MSF says alarm bells are ringing for the thousands of Syrians and Iraqis in Lesbos, as Greece cuts medical care and prioritises returns to Turkey
Refugees on Lesbos are facing a mental health catastrophe as Greece cuts funding in half during the high season for arrivals and prioritises their deportations back to Turkey, a medical charity has said.
Suicide, self-harm and sexual abuse is rife among the 4,700 people of Moria and Kara Tepe camps, Doctors Without Borders said, and mental health services have been cut despite the daily number of new arrivals growing fourfold in less than three months.
Vulnerable people are falling through the cracks
- Emilie Rouvroy, MSF head of mission
"Vulnerable people are falling through the cracks and are not been adequately identified and cared for," said the charity's head of mission, Emilie Rouvroy.
"The difficult, overcrowded living conditions, the complicated legal system, and asylum seekers' deep medical suffering are compounded by an often deep loss of home, family, friends and the violence of the journey many refugees have made," said advocacy manager Louise Roland-Gosselin, who analysed the project's data.
"The alarm bells are ringing now."
The NGO, also known as MSF, said in its report on Monday that almost 80 percent of refugees who sought mental health assessments on the island were deemed severe enough to be taken into care.
Half of the women who sought gynaecological consultations had been victims of sexual violence, it said. The absence of any female doctors also made identifying cases of sexual violence difficult, the report said.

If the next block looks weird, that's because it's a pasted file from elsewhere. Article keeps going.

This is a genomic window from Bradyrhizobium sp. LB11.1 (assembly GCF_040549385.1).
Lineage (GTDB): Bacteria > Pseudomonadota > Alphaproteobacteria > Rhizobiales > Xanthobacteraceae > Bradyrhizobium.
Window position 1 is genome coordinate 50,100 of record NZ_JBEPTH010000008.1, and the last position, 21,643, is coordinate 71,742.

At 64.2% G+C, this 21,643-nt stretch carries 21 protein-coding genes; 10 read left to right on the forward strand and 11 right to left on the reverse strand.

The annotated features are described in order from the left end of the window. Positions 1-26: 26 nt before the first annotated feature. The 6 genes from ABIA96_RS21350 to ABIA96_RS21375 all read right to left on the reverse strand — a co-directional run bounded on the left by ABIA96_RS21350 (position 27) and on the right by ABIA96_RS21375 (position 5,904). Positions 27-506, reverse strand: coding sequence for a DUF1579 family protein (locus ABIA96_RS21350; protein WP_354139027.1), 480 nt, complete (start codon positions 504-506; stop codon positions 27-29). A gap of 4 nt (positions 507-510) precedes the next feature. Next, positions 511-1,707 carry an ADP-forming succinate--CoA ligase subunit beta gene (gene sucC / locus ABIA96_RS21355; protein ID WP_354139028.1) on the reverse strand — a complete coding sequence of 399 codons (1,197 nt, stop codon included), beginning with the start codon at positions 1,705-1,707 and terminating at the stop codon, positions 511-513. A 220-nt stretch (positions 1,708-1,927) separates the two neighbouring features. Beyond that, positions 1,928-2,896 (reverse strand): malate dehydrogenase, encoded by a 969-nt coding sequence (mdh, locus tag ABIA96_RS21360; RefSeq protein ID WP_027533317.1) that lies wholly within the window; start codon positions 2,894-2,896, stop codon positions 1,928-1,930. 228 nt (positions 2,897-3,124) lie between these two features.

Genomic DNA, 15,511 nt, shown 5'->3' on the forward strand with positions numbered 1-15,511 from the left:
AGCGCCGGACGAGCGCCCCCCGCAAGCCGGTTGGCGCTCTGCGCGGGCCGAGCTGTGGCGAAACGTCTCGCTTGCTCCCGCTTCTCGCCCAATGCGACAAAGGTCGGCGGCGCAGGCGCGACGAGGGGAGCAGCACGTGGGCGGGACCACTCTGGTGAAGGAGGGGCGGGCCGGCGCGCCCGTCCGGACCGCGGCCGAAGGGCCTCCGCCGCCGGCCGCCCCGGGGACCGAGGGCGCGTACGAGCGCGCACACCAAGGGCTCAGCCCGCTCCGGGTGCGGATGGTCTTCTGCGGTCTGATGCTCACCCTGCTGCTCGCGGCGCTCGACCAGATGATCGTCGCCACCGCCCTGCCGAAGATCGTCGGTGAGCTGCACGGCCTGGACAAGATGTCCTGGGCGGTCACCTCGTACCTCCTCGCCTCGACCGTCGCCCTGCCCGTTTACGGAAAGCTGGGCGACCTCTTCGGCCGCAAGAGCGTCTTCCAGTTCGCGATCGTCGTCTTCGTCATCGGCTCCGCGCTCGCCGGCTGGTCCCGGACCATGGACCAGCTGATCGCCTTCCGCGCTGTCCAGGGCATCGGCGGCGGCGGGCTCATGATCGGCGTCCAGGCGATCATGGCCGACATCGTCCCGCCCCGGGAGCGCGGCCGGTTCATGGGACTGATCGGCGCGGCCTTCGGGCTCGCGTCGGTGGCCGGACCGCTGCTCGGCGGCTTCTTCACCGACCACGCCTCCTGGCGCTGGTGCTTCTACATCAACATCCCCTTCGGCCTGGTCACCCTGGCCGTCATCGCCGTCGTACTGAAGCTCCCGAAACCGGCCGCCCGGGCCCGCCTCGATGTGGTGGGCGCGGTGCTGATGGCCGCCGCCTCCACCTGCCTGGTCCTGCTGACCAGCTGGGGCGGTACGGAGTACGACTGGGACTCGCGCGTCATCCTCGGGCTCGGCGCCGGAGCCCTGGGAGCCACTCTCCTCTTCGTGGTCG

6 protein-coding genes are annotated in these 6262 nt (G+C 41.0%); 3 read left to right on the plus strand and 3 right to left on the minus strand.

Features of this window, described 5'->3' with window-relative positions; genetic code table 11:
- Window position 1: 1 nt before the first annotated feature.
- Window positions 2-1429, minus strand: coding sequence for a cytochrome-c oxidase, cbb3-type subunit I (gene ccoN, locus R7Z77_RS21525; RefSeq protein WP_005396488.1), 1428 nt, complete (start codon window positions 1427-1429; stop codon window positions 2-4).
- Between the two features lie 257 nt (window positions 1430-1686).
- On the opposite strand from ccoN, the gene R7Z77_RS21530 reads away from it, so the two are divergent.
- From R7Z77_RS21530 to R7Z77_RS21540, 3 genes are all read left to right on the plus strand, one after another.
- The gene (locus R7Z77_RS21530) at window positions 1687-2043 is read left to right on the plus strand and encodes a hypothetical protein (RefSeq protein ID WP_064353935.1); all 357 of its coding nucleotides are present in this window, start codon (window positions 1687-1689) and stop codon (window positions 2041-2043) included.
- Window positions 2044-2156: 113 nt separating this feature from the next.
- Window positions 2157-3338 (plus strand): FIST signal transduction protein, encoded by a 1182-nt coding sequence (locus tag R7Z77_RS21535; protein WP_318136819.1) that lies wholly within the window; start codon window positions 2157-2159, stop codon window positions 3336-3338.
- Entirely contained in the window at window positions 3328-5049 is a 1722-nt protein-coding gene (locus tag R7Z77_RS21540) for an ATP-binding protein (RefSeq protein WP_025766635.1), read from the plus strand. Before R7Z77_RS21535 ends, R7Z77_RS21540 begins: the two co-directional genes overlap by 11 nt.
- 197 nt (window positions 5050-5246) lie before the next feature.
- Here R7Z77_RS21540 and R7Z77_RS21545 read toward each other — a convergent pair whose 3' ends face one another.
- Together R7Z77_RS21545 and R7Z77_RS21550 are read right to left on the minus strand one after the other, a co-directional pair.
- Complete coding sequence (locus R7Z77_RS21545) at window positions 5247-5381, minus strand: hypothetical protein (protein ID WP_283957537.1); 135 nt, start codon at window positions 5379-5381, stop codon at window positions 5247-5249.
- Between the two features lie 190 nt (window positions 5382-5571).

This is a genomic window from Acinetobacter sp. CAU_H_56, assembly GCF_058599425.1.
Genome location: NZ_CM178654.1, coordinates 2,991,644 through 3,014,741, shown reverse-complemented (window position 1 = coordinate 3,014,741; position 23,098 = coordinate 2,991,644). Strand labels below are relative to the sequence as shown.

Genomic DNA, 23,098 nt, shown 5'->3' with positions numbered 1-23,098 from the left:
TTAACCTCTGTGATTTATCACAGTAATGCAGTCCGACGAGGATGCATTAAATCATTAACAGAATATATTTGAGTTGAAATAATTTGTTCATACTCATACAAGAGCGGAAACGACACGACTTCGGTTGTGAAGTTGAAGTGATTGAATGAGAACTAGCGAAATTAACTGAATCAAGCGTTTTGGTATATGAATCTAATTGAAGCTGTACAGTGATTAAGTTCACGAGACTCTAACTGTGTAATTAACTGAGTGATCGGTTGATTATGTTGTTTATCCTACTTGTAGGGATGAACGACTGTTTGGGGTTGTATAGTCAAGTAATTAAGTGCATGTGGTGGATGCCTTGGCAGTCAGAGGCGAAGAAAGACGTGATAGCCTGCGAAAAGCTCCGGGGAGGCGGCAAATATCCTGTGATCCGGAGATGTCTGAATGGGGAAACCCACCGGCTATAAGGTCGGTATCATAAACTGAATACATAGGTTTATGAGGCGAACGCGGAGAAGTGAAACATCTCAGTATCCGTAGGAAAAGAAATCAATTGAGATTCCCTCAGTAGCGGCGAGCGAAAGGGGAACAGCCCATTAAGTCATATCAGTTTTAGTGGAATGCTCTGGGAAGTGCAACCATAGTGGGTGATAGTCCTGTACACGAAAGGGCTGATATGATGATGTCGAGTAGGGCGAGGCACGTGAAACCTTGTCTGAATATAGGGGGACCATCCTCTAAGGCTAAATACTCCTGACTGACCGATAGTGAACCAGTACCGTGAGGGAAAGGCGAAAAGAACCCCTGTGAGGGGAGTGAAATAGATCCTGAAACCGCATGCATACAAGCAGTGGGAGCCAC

But resources to detect vulnerable refugees were cut in half in April 2017, according to the organisation, just as new arrivals began to spike as weather became calmer for crossings from Turkey.
One of two clinics closed, and the number of psychologists per shift fell from three to one and nurses from four to one. Cultural mediators have also been withdrawn.
About 4,700 refugees currently live in the two refugee camps on the island as they await the outcome of their asylum claim from Greece's overburdened refugee services.
Among refugees assessed by the organisation between 1 January and mid-June, a third had symptoms of post-traumatic stress, a third had symptoms of depression, a third suffered from anxiety and four percent from psychotic disorders. The figures are not cumulative.
"It is common to see scars from cutting or cigarette burns on patients' arms and legs, and many share thoughts of wishing to drown themselves or fall from a tall building or cliff," they were quoted by the report as saying.
"These thoughts and behaviours appear to demonstrate the pervasive hopelessness people feel regarding their futures."
'Alarm bells are ringing'
Conditions at Moria have been consistently condemned by human rights groups and NGOs, particularly since March 2016 when refugees landing on the island were forbidden from leaving under the terms of an agreement between the EU and Turkey designed to stem the flow of refugees arriving by boat in Europe.
Arrivals of refugees on the Greek islands from Turkey have drastically reduced. An average of 1,100 refugees were arriving daily in Greece in March 2016 before the agreement came into force.
The current average daily number of arrivals has fallen to 73, but MSF has warned that the summer season has seen a fourfold increase, putting added strain on the island's overstretched facilities.
A total of 785 people arrived on Lesbos in the first three weeks of June, as compared to 230 people in April and 530 in May.
The camp has been the site of regular violent protests and rioting, as asylum procedure delays, overcrowding and poor conditions led to tensions between the camp's residents and authorities.
Clashes broke out twice last week with local media reports of tents being set alight by camp residents as frustration boiled over.
A Lesbos based refugee legal centre reported that 35 individuals were arrested because of the disturbances.